Another complaint is that there are large portions of young ladies who feel deserted by the young men they know.  It appears that often the goal has been set so high for a young man that he gives up and moves to a different pond to fish from.  It is easier to do so when the young men go away to college and yet the young women they grew up with are still at home in the shrinking pond.

But marriage is a serious matter and it takes maturity and forethought.  How do you navigate between the two ditches of protracted delay and lack of maturity and preparation?


Marriage Made In Heaven


The Perfect Marriage Made in Heaven

Here’s the story of a lovely lady …   Whoops, wrong generation, wrong story. 😉

Here’s the story of a “marriage made in Heaven“….


Standing before the preacher / elder in the beautifully decorated church are a young groom and his beautiful young bride.  The congregation is full of families who have come to witness the marriage of this couple.  They all think the couple is perfectly suited for each other.

The groom is a twenty year old young man who is the eldest son of a large family.  He was homeschooled from the beginning.  He has always been his dad’s right hand man.  For highschool he was dual enrolled so he completed his college eduction right along with his highschool by using online courses.  He never stepped foot on campus until his college graduation.  Since graduation he has developed his own company working from home.  He has been so successful that his younger siblings are employed by him now also.

After he had set aside enough money he began to build himself a house on the 20 acres he purchased and cleared in his early teens.  Working every free moment and on weekends he was able to mostly build the whole house on his own.  He only took breaks from building to put in his garden, the fruit orchard and mow the hay.  Now at twenty he has a fully self sustaining farm with a nice three bedroom home.  He works from his shop behind the house.

After he was established, then and only then, did he approach the father of a young lady to seek the father’s approval to court his daughter with the plan to marry as soon as the father gave his approval.  After having read all the important courtship books, I Kissed Dating Goodbye, Boy Meets Girl, What He Must Be: … , and Her Hand In Marriage, he felt prepared to pursue this next step.  The young man had prepared a book with the answers to as many questions as he could possibly imagine the father asking.  This was presented in a bound volume to the father at the meeting.  The father was so impressed with the book, the very sound Biblical answers and what he already knew about the young man over the years,  that he instantly said yes.  The book also contained the young man’s personal guidelines on how he envisioned the courtship and its boundaries to proceed.  No physical contact at all, no time spent alone, no social media, never anything done without the parents approval and the father would be given weekly accountability updates from the young man.  Included were bank statements that showed the money set aside as the “bride price”, three years wages.  The young man also volunteered to work with the father once a week so that he could be mentored by his future wife’s father.  For added accountability the young man offered a job to the young lady’s older brother.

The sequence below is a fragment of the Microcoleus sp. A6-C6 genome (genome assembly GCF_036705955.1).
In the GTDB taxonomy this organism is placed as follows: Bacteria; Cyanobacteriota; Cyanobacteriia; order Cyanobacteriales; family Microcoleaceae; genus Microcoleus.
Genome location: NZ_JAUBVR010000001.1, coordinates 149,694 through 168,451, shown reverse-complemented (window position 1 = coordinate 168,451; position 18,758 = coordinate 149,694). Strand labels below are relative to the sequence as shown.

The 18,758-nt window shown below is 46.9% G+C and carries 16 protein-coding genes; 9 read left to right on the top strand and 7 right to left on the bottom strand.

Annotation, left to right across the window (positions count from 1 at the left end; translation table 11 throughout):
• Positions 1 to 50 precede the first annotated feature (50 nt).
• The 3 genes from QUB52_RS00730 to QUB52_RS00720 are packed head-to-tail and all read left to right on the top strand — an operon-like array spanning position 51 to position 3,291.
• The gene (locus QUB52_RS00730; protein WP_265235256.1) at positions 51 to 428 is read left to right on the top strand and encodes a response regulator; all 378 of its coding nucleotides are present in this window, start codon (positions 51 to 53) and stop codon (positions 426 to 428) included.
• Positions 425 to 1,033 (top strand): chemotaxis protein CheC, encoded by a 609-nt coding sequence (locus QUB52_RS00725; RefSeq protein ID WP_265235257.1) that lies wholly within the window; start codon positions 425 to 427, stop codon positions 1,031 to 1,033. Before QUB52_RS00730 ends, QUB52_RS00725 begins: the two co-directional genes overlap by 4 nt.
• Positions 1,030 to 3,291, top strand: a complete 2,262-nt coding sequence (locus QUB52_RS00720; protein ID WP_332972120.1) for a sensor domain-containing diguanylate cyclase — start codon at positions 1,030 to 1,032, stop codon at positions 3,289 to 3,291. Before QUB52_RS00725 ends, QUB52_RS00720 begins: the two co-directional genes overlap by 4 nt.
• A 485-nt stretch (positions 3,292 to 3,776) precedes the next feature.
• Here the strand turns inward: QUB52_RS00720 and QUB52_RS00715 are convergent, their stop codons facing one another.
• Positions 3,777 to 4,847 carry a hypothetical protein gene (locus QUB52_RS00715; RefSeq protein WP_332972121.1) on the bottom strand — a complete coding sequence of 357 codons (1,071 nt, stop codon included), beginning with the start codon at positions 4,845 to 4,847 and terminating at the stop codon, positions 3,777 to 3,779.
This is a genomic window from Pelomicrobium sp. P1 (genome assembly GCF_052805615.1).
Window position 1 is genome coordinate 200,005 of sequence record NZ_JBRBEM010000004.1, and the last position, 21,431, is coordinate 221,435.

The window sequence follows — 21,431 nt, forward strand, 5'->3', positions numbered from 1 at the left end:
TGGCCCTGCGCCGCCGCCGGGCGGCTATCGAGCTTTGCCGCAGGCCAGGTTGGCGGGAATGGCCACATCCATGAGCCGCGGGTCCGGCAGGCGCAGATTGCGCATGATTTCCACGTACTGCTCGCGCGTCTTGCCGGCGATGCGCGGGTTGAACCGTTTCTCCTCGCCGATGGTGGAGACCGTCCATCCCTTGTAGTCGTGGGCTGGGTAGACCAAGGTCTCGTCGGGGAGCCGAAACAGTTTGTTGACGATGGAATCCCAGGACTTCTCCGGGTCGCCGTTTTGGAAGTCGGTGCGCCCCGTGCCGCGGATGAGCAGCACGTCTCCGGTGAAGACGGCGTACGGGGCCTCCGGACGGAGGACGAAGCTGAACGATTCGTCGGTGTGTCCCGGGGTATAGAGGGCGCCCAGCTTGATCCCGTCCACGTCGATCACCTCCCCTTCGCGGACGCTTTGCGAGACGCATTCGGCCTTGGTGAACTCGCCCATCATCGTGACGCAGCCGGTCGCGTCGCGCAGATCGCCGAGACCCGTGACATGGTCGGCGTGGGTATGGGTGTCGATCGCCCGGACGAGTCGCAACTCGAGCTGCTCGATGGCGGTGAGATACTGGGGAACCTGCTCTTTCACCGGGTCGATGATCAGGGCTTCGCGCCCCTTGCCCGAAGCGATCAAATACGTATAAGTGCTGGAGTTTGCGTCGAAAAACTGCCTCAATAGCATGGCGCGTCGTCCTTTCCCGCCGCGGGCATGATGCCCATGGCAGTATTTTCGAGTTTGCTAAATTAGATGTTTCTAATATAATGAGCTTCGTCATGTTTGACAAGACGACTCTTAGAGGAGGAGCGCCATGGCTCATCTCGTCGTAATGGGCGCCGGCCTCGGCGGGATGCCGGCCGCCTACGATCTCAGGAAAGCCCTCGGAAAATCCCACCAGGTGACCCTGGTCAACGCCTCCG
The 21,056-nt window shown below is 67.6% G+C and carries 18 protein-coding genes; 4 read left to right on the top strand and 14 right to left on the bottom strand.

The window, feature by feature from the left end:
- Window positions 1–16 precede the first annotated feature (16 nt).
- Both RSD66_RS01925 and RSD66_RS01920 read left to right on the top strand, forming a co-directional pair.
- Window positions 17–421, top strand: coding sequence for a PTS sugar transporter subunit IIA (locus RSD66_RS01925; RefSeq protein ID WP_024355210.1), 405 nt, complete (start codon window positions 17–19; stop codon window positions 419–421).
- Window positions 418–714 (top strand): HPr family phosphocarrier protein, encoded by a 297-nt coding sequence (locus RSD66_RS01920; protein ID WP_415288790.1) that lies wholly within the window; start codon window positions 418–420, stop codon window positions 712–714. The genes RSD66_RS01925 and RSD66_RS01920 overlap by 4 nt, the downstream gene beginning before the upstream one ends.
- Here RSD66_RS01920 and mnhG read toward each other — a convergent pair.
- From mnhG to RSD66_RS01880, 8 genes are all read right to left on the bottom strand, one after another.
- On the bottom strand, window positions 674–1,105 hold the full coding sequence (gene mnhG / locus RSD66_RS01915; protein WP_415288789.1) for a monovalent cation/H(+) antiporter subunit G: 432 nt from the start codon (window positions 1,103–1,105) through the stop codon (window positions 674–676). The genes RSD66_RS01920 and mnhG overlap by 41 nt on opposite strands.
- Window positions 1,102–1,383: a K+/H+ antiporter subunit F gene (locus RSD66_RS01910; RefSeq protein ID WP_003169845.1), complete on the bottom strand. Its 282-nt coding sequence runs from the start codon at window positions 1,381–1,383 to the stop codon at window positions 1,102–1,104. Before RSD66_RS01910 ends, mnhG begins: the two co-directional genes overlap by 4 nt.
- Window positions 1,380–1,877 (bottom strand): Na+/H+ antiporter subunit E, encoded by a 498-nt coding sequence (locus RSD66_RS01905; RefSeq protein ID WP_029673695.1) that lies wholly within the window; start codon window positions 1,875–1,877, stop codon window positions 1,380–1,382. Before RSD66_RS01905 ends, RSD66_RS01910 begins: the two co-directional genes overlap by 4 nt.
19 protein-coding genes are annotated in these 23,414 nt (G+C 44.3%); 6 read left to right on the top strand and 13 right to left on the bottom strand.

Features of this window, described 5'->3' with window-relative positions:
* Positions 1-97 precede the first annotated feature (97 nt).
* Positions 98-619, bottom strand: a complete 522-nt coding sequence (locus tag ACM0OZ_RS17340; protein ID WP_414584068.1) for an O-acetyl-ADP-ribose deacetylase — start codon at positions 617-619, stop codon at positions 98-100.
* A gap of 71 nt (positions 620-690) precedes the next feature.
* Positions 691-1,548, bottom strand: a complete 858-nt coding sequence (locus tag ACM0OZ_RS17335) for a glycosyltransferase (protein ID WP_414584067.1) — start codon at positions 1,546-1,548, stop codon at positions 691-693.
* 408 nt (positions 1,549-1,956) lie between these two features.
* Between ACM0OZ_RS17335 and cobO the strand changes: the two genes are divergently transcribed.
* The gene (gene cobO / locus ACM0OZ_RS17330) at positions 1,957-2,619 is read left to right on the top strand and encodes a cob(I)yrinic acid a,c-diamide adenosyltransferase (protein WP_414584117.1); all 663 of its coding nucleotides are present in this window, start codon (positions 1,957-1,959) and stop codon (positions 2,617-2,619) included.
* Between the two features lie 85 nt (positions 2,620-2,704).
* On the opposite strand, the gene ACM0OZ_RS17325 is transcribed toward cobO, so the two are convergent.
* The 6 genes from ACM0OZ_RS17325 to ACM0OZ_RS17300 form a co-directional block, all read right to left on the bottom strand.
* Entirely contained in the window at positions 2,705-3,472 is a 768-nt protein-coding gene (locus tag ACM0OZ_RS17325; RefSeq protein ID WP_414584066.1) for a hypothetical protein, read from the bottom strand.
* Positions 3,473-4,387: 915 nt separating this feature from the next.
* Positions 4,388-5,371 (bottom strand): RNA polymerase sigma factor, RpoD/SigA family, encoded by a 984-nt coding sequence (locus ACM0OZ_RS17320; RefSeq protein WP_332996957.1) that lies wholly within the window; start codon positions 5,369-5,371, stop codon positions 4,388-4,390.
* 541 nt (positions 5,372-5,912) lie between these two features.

The father approached his daughter to let her know about the young man.  Even though she really didn’t know the young man she was willing to court and marry him because her father thought it was a wise choice.  She trusted her father completely.  Thankfully she had been preparing her trousseau (hope chest) since she was a child, all she lacked was a wedding dress.  She had “guarded her heart” so well that she knew very few young men beyond her own brothers.

As a nineteen year old young lady she was very busy serving in her home and helping to serve other families.  She could run a whole household without any trouble.  She had in the past year taken over for a bedridden mom with several children.  By the time she left that family’s home she had made new church dresses for all the little girls in addition to her other responsibilities of homeschooling, cleaning, caring for the baby, cooking and helping to manage the family’s home business.